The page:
European lawmakers have called for the development of common charger that should fit all mobile phones, tablets, e-book readers and other portable devices in order to reduce electronic waste (e-waste). The European Parliament noted in a briefing that in 2014, the Commission’s approach “of “encouraging” industry to develop common chargers fell short of the co-legislators’ objectives”.
Following the debate that took place on January 13, 2020, a vote will be held in the upcoming parliament session. Further, the aim is to make consumers’ life easier by ensuring interoperability between chargers and mobile phones on the market, which will reduce the need to continuously buy chargers and cables and also decrease e-waste.
However, the European Commission said in its “Standard chargers for mobile phones: Inception impact assessment (2018)” report that the e-waste reduction policy were not fully addressed in a situation in which at least three technologies – Apple Lightning, USB 2.0 Micro B and USB Type C – would be concurrently available.
In response to the report, Apple said last year that the conformity across the type of connector would “freeze innovation” adding that such proposals are bad for the environment. Apple also said that it has committed alongside six other companies that all new smartphone models will leverage USB Type-C through a connector or a cable assembly.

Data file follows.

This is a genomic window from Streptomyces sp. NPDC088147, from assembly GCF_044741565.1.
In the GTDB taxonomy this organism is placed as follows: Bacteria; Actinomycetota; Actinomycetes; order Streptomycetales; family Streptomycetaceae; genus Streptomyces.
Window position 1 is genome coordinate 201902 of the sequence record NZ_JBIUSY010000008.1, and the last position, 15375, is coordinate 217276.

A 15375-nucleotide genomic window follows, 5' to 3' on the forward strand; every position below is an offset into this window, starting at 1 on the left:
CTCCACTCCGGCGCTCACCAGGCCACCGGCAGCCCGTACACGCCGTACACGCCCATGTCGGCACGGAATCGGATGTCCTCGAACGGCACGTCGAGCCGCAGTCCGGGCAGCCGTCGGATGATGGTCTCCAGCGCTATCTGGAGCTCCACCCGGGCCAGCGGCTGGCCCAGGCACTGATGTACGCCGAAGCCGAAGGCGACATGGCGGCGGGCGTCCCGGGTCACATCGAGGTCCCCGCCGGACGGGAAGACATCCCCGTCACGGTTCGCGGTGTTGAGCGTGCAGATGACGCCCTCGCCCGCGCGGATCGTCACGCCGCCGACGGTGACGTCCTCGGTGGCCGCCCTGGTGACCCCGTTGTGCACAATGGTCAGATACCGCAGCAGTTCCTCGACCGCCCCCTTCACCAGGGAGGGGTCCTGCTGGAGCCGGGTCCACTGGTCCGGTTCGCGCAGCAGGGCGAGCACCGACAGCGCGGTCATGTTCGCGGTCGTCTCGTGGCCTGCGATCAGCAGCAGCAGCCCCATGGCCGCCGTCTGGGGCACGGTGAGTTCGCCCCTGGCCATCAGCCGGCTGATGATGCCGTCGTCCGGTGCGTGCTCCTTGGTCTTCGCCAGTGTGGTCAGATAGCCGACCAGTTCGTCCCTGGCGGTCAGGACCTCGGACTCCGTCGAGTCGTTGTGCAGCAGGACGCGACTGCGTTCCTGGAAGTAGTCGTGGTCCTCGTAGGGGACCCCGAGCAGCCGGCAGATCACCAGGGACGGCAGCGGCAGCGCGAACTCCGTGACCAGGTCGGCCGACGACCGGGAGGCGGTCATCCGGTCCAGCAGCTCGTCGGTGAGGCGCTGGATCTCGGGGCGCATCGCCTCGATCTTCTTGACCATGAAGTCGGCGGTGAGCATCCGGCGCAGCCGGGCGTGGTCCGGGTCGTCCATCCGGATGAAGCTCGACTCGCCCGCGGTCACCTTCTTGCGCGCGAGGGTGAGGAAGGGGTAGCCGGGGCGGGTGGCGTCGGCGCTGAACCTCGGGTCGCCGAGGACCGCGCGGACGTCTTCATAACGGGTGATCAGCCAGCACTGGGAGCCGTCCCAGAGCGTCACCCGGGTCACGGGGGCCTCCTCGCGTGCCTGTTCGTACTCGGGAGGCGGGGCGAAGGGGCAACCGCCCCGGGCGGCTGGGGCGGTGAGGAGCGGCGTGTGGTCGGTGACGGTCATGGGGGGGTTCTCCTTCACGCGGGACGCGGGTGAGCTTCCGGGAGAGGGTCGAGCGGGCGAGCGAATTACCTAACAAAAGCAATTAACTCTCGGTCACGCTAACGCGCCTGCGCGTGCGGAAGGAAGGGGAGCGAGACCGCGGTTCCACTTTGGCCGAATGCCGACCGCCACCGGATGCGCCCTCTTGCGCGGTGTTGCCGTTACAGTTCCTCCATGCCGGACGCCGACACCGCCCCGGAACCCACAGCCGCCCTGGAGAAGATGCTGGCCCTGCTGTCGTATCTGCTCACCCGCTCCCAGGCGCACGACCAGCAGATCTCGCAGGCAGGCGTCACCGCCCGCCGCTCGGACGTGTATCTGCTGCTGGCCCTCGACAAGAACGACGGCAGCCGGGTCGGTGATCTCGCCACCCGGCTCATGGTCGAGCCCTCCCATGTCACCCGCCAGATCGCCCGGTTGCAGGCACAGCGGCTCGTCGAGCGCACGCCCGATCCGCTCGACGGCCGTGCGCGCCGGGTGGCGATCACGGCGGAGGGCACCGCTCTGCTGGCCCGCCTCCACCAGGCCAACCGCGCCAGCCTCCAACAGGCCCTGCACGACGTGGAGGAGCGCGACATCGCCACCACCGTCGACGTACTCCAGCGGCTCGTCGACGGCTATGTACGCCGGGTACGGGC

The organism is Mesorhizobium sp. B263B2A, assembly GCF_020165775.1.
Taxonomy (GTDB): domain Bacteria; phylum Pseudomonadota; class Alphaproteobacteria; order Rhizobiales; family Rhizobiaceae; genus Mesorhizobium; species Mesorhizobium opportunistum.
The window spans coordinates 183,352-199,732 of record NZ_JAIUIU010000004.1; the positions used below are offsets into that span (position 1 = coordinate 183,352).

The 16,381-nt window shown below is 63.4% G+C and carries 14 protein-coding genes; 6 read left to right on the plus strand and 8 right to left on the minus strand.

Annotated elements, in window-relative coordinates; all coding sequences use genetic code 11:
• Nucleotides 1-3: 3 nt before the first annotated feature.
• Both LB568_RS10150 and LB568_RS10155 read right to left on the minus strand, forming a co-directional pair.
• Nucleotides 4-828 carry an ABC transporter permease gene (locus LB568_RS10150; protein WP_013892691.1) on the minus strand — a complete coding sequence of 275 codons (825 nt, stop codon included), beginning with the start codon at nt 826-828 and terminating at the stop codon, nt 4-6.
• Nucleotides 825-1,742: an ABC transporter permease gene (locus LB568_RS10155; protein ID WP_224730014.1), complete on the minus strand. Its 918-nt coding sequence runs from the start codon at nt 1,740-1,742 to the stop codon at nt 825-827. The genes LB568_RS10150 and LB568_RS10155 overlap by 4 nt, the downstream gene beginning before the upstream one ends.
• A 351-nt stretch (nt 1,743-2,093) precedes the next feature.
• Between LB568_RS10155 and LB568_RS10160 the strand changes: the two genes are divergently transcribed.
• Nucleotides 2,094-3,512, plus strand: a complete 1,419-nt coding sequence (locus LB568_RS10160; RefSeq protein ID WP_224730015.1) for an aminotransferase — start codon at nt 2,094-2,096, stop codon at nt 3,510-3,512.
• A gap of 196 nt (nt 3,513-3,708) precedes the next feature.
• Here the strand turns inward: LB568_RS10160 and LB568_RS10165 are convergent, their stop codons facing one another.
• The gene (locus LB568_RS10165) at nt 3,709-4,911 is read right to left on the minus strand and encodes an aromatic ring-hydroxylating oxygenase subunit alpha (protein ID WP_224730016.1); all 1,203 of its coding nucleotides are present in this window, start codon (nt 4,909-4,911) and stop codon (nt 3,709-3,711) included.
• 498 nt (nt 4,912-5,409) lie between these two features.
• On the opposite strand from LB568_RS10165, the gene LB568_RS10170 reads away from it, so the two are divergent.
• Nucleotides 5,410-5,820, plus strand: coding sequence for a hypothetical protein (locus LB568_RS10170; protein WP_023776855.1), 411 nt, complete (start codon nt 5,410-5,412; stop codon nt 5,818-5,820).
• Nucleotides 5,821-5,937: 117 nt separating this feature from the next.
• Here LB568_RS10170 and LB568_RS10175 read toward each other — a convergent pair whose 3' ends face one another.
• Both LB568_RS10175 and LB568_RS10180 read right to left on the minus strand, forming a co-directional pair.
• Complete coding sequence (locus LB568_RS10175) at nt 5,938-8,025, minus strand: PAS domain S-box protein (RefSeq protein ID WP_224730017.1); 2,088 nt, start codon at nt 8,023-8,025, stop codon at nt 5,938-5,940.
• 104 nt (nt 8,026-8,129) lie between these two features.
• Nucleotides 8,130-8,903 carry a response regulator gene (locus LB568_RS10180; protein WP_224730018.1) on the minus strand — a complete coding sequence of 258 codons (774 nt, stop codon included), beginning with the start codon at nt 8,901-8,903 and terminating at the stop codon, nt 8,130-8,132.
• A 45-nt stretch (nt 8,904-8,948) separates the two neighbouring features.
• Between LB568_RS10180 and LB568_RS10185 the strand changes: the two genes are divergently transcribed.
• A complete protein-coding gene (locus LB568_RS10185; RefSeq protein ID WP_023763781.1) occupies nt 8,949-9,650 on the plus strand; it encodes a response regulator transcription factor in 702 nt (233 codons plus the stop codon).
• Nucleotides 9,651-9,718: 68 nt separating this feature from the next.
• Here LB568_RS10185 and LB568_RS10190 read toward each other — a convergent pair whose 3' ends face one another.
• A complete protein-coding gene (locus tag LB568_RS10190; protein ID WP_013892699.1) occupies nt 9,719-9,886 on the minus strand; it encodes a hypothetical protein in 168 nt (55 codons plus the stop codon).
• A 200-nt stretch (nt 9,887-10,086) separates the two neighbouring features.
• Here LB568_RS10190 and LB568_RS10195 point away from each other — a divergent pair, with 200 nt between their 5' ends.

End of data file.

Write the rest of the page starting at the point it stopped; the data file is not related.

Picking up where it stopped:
“More than 1 billion Apple devices have shipped using a Lightning connector in addition to an entire ecosystem of accessory and device manufacturers who use Lightning to serve our collective customers. We want to ensure that any new legislation will not result in the shipment of any unnecessary cables or external adaptors with every device, or render obsolete the devices and accessories used by many millions of Europeans and hundreds of millions of Apple customers worldwide. This would result in an unprecedented volume of electronic waste and greatly inconvenience users. To be forced to disrupt this huge market of customers will have consequences far beyond the stated aims of the Commission,” Apple said in its reply.
As of now, Apple uses its proprietary Lightning port across all its iPhone models. However, reports suggest that Apple could kill the Lightning connector in favour of a Type-C USB port in the upcoming iPhone 12 series given the iPad and MacBook now come with Type-C USB charging. In fact, according to Apple analyst Ming-Chi Kuo of TF Securities, the high-end iPhone 2021 models will have no charging port, instead rely on wireless charging.